1. Catch me if you can.
The thrill of the chase in both dating and courtship allows for an excellent demonstration of effort, accepting or declining one’s advances, and keeps things interesting and new with uncertainty.
Dating: is about as much or as little “prey” that is hunted in volume and over a shorter period of time. Whoever gets caught has the option of “playing dead” (as in don’t talk to me or never call me again). Or on the contrary, one can be flapping with delight, waiting to soar. Nowadays, there’s a blurred line of gender roles—regarding who hunts and who is being captured.
Courtship: is about the person who possesses masculine energy that may approach the “hunt” similarly as in dating, but with more determination for wanting to conquer the “prize”. The “hunter” from the start makes the attraction and interest known. This can even mean through grand gestures; both with decisiveness and charm. The more resistance given by the “prey”, the more effort is put forth; as long as there is some reciprocation given at the start.
2. Setting the pace.
Love, the age-old conquest, makes hearts beat and minds turn since the dawn of time. It could happen within a matter of moments or realized over a long period.
Dating: there is more emphasis on maximizing time, making faster choices while experiencing a higher volume of partners, keeping options open, going on “gut feelings” and chemistry, and starting off more casual. The “see where this goes” approach sets the general tone before deciding whether to break it off or move forward when either one or both people reach a point of uncertainty—usually sooner than later.
Courtship: there is a shared belief to take it slow(er) and really evaluate one another both through logic and love, respect for one’s feelings in relation to the other, compatibility, attraction, interaction with each other’s family and friends, and core values/beliefs in which both parties generally share. This is not to say that opposites don’t attract, but discovering a common ground permits for a solid foundation to begin upon…pass by pass.
3. Old fashioned vs. modern love.
Traditions, customs, values, culture, familial ties, and religious impacts have shaped societal and personal norms of forming romantic bonds for centuries, which has brought us to today.
Dating: breaks away from traditional elements of gender roles (who pursues, who pays/provides, striving for equality), modes of communication (texts, emails, calls, chats, etc.) and varied first-date activities (rock climbing to rock concerts). There is a greater focus on individual needs and discovering if in fact the other person may or may not gel into one’s pre-existing lifestyle. Although romance of course exists, there is more emphasis on the thrill of instant gratification and pleasure seeking—in all forms.
Courtship: conserves old world elements of gender roles (the masculine energy pursues, provides for, and protects the female energy), in person dates, phone calls, and the occasional handwritten letter are more dominant than virtual connection (which of course are still used), and first-date activities tend to be more traditional in order to generate conversation (going out to dinner, long walks, and sightseeing). There is more emphasis on chivalry and romantic gestures—to demonstrate affection.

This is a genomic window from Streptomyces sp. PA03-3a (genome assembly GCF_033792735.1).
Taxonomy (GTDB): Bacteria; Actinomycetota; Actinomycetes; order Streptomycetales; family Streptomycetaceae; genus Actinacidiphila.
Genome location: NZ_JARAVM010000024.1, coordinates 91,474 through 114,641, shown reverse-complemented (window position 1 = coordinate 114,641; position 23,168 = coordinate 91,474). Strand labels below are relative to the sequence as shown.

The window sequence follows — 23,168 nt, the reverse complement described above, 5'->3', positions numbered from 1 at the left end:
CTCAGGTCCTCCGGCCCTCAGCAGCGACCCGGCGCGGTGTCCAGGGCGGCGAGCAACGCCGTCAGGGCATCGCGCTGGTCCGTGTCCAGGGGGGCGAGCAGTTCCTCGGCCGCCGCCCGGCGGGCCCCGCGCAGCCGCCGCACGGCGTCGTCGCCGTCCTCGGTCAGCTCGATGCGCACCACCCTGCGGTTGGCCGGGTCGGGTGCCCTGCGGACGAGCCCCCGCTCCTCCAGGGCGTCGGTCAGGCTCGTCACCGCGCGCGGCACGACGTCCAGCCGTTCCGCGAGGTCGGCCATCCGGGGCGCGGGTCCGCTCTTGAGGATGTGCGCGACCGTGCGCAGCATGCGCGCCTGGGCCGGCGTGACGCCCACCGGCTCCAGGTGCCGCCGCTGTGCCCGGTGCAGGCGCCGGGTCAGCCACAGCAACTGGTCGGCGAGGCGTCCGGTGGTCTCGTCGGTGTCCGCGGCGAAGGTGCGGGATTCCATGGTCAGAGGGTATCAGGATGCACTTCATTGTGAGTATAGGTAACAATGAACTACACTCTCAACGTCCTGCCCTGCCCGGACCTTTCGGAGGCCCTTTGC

4. Intimacy…from built up to climax.
Whenever both people are ready to engage on a more personal level, the hope should be that there is a sense of respect for each other—all the other details could then fall into place.
Dating: whether it’s time to get hot and heavy on the first, third, or tenth date, it tends to happen sooner than later depending on the level of attraction, going on instinct and desire, and the urgency to discover sexual compatibility rather than perhaps the emotional or intellectual components first. The downside to this is that it may either complicate knowing one another “blinded” by a chemical cocktail of passion or interest can be lost quickly after.
Courtship: Although it may take a lot of restraint and at times frustration, both people choose to become sexually intimate once a level of trust and fidelity is in place—whether it be as an exclusive couple or even waiting until marriage. Sexual compatibility is of course important, but it’s seen as one of the many key elements of forming the relationship.
5. Commitment, security, and trust.
As humans, we all like to love and be loved, give and receive, and have the desire and need to feel safe within ourselves and in the presence of others. Relationships are the best teachers to reveal self-awareness and selflessness (within healthy reason).
Dating: some people may get married after a one-night stand whereas others may never speak again. Some couples have marathon relationships in which they form a life commitment once they have both happily reached the decision or have decided to settle out of comfort. Other times, one party wants further commitment whereas the other is complacent and never has any intention of making it official. Emotions, thoughts, and feelings are surely considered, but at times they could be handled carelessly.
Courtship: if entering into a committed relationship, it’s with true intention of getting to know each other on a deeper and profound level with each encounter — determining if in fact the potential for creating a lifelong partnership/marriage could certainly be possible. Although of course there are no guarantees, there is a general sense of clearer intention and open communication in order to make a decision. If in fact the relationship does advance, the groundwork has been laid from the start.